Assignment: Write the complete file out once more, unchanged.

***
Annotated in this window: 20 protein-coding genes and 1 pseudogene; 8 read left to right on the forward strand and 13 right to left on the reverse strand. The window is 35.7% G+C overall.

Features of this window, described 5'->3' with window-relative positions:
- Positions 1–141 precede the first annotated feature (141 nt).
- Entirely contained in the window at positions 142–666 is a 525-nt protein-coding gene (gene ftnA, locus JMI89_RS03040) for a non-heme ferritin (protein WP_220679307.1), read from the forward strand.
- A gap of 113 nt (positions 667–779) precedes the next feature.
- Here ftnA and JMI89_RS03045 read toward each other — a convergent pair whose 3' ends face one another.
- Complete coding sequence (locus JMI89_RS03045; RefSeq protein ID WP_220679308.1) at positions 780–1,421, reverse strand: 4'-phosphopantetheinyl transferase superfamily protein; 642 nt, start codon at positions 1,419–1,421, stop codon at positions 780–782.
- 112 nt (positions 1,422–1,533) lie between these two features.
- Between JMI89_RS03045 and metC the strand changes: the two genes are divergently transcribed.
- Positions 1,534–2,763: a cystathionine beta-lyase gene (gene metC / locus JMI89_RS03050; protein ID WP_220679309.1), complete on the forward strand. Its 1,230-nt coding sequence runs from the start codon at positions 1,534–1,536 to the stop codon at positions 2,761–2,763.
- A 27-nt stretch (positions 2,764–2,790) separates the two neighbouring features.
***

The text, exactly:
Annotated in this window: 20 protein-coding genes and 1 pseudogene; 8 read left to right on the forward strand and 13 right to left on the reverse strand. The window is 35.7% G+C overall.

Features of this window, described 5'->3' with window-relative positions:
- Positions 1–141 precede the first annotated feature (141 nt).
- Entirely contained in the window at positions 142–666 is a 525-nt protein-coding gene (gene ftnA, locus JMI89_RS03040) for a non-heme ferritin (protein WP_220679307.1), read from the forward strand.
- A gap of 113 nt (positions 667–779) precedes the next feature.
- Here ftnA and JMI89_RS03045 read toward each other — a convergent pair whose 3' ends face one another.
- Complete coding sequence (locus JMI89_RS03045; RefSeq protein ID WP_220679308.1) at positions 780–1,421, reverse strand: 4'-phosphopantetheinyl transferase superfamily protein; 642 nt, start codon at positions 1,419–1,421, stop codon at positions 780–782.
- 112 nt (positions 1,422–1,533) lie between these two features.
- Between JMI89_RS03045 and metC the strand changes: the two genes are divergently transcribed.
- Positions 1,534–2,763: a cystathionine beta-lyase gene (gene metC / locus JMI89_RS03050; protein ID WP_220679309.1), complete on the forward strand. Its 1,230-nt coding sequence runs from the start codon at positions 1,534–1,536 to the stop codon at positions 2,761–2,763.
- A 27-nt stretch (positions 2,764–2,790) separates the two neighbouring features.